Thursday, April 9, 2009

Mini Review: Esbit Stove



I'm becoming a bit of a stove geek, I think. I find something utterly satisfying about small simple mechanisms that you can use to cook food with! Anyway, I picked up this Esbit Stove at an Adventure 16 in Oceanside, CA. The two guys that were there were just opening up and didn't have a problem with me rolling in my fully loaded Bilenky.

I have read about the Esbit and was always curious. It seems to be sold pretty widely (compared to the Trangia) and you can get it from Campmor, Riv and REI.



The stove itself is small and remarkably simple. Two pot supports unfold on rivets. It has two "settings", indents really, that keep the supports at either 45 or 90 degrees. I'm assuming this is to fine tune the supports to match the surface area of the pot you're using.

In use, all you do is put one of the individually wrapped fuel tablets in the center and light it. You can light it with a match or a lighter. I wanted a "matchless" experience on this trip, so what I did was put a little vaseline soaked cotton ball on the top and popped a few sparks on it with a ferro rod. Worked like a charm.




Stated burn times run from 9 to 15 minutes. I found that I got burns somewhere in the middle there. About 12 minutes seemed right. It took about 8-9 minutes to bring about 20oz to boil in my GSI kettle. It worked well for making boiling some water for tea and for my freeze dried dinner.

The Great GP really describes the stove's use well when he says "this is the perfect stove to bring when you're not sure you want to bring one, but aren't sure you want to do without, either." With a stove system this small and easy to use, it almost seems like a no-brainer to take along, if even just for emergencies (the fuel tabs can also double as fire starters). In fact, I'm considering getting another one just to put in our Post-Apocalypse Survival Bag.

Some things to consider.
The Esbit seems to really do its one intended purpose really well, bring some water to a quick boil. If this is all you need a stove to do, then it's a good choice. However, because of the limited burn time of the tablets, it would make it difficult to cook anything that won't be done in about 10 minutes.

For example, Laura and I usually make a version of corned beef hash and potatoes when we go camping. We need constant burn times in the 30-40 minute range to soften and brown the potatoes. We can do this with the Trangia. However, this would be a difficult task for the Esbit.

Conclusion
If you can accept the limitations of the Esbit, then you'll be happy. It's great for making a quick cup of coffee or tea in the morning, or boiling some water for your MRE. It's small, simple to use and really has little to break. I would consider taking one and 4 tablets along every trip just as an emergency stove when you're in between population centers.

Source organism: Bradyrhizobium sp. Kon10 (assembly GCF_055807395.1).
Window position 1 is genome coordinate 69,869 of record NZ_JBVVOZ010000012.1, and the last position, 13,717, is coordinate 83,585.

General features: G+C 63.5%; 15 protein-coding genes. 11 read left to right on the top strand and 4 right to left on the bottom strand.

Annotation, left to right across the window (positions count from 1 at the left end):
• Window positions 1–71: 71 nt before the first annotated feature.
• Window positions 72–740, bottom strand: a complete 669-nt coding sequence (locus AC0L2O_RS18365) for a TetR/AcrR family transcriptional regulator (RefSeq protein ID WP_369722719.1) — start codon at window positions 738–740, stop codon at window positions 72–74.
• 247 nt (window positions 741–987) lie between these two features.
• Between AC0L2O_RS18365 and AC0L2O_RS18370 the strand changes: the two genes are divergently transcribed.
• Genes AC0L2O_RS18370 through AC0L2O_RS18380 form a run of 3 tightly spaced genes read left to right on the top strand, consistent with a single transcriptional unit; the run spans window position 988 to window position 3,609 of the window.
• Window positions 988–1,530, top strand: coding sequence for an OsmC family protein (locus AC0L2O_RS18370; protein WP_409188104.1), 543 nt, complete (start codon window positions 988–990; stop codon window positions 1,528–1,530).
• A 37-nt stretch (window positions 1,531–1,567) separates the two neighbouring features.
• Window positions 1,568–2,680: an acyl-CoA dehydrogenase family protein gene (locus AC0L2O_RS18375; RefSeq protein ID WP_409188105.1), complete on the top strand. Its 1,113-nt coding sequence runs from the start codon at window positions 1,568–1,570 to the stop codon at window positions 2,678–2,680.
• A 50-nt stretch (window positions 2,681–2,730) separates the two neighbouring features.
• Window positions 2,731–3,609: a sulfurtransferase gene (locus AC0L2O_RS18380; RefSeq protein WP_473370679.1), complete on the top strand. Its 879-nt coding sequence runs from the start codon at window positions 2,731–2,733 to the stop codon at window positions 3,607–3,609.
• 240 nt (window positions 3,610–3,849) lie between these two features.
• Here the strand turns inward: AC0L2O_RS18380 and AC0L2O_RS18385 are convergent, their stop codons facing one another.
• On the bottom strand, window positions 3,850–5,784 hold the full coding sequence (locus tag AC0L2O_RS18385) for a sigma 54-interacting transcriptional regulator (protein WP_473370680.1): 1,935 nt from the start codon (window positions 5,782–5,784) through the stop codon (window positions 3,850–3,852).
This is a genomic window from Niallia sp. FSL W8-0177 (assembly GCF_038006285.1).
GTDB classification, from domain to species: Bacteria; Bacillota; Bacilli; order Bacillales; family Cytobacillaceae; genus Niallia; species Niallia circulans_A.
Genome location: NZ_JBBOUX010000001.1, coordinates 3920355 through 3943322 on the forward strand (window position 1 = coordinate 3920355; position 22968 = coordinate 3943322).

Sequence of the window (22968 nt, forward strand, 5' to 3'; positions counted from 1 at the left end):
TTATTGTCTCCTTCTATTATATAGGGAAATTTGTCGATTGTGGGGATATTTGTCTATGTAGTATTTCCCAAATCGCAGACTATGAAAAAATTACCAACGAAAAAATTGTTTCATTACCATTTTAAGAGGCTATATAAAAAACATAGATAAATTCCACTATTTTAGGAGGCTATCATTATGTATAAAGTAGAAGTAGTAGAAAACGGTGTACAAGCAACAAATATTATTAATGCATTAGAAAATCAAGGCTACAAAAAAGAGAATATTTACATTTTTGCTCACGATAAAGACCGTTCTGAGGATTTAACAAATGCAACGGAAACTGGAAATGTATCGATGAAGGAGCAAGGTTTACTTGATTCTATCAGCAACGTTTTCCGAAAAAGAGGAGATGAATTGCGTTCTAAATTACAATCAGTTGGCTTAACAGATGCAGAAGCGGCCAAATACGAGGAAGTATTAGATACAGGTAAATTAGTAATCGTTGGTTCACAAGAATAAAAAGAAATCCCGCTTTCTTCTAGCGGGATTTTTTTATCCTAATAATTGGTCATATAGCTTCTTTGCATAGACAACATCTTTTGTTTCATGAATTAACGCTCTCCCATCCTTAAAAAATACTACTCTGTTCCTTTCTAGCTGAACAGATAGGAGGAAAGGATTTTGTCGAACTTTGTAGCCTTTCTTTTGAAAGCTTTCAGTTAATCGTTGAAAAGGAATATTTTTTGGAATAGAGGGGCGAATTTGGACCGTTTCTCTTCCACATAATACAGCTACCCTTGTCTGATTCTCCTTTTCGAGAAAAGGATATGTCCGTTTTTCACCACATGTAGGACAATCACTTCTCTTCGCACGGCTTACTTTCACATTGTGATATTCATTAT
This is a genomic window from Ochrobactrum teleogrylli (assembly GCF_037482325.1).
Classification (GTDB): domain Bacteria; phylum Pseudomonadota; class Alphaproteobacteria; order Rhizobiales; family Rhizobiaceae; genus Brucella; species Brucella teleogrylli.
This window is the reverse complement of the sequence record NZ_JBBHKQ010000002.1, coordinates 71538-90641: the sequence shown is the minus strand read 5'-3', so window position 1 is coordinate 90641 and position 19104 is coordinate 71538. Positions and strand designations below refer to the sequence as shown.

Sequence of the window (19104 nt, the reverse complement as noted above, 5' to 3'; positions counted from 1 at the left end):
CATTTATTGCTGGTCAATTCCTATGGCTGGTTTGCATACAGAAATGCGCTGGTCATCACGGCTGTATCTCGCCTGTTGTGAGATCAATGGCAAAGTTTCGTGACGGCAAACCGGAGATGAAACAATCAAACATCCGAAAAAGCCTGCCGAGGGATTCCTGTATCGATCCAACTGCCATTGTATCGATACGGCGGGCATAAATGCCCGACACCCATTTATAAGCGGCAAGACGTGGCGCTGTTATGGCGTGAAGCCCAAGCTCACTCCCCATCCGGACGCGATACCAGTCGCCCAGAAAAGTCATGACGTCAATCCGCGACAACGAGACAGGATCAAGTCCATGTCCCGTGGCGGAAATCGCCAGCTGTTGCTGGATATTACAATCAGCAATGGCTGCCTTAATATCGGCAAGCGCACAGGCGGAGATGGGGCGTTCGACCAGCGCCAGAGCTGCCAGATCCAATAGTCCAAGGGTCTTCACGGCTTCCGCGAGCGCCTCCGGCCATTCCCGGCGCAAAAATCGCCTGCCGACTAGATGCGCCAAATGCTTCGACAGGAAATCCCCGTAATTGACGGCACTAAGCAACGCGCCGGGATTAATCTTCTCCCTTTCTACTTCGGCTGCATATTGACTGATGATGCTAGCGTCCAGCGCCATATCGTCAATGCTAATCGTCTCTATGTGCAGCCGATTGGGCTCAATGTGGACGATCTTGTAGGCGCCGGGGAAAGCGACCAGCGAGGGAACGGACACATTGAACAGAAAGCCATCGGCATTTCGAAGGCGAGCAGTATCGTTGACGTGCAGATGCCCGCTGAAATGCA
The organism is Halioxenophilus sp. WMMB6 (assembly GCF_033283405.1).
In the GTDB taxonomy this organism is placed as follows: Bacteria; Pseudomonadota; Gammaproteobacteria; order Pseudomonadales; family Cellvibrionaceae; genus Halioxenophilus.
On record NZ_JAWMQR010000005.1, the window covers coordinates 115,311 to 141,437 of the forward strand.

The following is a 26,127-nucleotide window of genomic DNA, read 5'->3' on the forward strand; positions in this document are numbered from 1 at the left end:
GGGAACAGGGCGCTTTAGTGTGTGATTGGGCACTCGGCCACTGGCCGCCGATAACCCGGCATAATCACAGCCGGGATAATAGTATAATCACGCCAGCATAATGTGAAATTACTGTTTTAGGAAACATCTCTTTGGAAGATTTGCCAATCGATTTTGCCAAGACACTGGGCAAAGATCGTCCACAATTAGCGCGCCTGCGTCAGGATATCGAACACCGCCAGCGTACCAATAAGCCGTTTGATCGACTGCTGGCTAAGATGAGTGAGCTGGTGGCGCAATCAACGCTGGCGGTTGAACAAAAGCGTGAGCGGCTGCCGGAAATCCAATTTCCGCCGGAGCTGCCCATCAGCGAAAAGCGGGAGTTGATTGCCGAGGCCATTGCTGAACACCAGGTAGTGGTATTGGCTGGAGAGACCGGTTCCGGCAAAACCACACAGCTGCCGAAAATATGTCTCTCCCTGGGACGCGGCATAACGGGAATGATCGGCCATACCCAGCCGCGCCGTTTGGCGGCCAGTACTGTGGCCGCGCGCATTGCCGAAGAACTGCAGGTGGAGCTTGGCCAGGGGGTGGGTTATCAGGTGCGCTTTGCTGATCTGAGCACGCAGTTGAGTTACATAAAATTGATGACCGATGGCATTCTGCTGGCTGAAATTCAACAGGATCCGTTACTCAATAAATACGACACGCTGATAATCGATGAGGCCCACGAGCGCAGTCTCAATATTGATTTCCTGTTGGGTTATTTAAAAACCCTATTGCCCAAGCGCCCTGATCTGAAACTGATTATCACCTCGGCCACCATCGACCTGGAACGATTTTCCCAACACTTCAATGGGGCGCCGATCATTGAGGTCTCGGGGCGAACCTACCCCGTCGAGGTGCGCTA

Highly Recommend

8 comments:

Loganenator said...

The function of the esbit is good given its simplicity however I quit carrying mine. The smell of the fuel pellets is awful if the foil breaks inside your bag. It has a bit of a chemically/metallic dead fish aroma! I'll never carry one again because of this smell and a bad experience on one tragic camping trip.

Cheers, :)
Logan.

Jack and Raquel said...

Thanks for the review. I share your stove addiction, having tried almost every style and fuel over the years and I have quite a collection.

My favorite so far is a simple homemade pepsi can alcohol stove thats free and easy to make and weighs next to nothing. Cooking with twigs is a cool way go also, but a pain in the rain.

I've not tried esbit tabs yet, but plan to soon. The trouble I have with alcohol (aside from the invisible flame...watch those fingers!) is I always seem to take too much or too little fuel. I'm thinking with esbit will be a simple no-brainer way to boil water for couscous dinners and a cup of coffee and oatmeal in the morning.

Perhaps I'll put up pictures of my homemade stove and windscreen/pot stand on my blog soon. But if not, there is plenty examples to google out there.

Thanks, Jack

Bike Girl said...

I'd love to see a post on your Post-Apocalypse Survival Bag.

Salvo Lutzery said...

I usually gather up a small pile of twigs when I use the stove. Then when the flame starts to shrink, I start feeding the twigs in and get a pretty good little fire going that way. A little smoky, and the ashes are a bit dirtier than the tablets, but more cooking time for sure. I once saw a couple of guys using pine cones in theirs to make pasta.

Zack said...

i cosign on the interest in the post apocolyptic bag contents. would be an interesting post.

paul said...

Epicurean???


Surprised you haven't come across the Bushbuddy!

MTBMaven said...

Russ,

I was talking with a buddy at The Path Bike Shop in Tustin today about your site and stoves. He mentioned the Vargo Triad Ti stove. You might want to take a look at it.

http://www.backpackinglight.com/cgi-bin/backpackinglight/vargo_triad_titanium_stove.html

Sold out on that site but they have a great write up on the stove. Search elsewhere for available stock.

David said...

If you're geeking out on stoves, you might want to check these ones out, if you haven't already...
http://www.brasslite.com/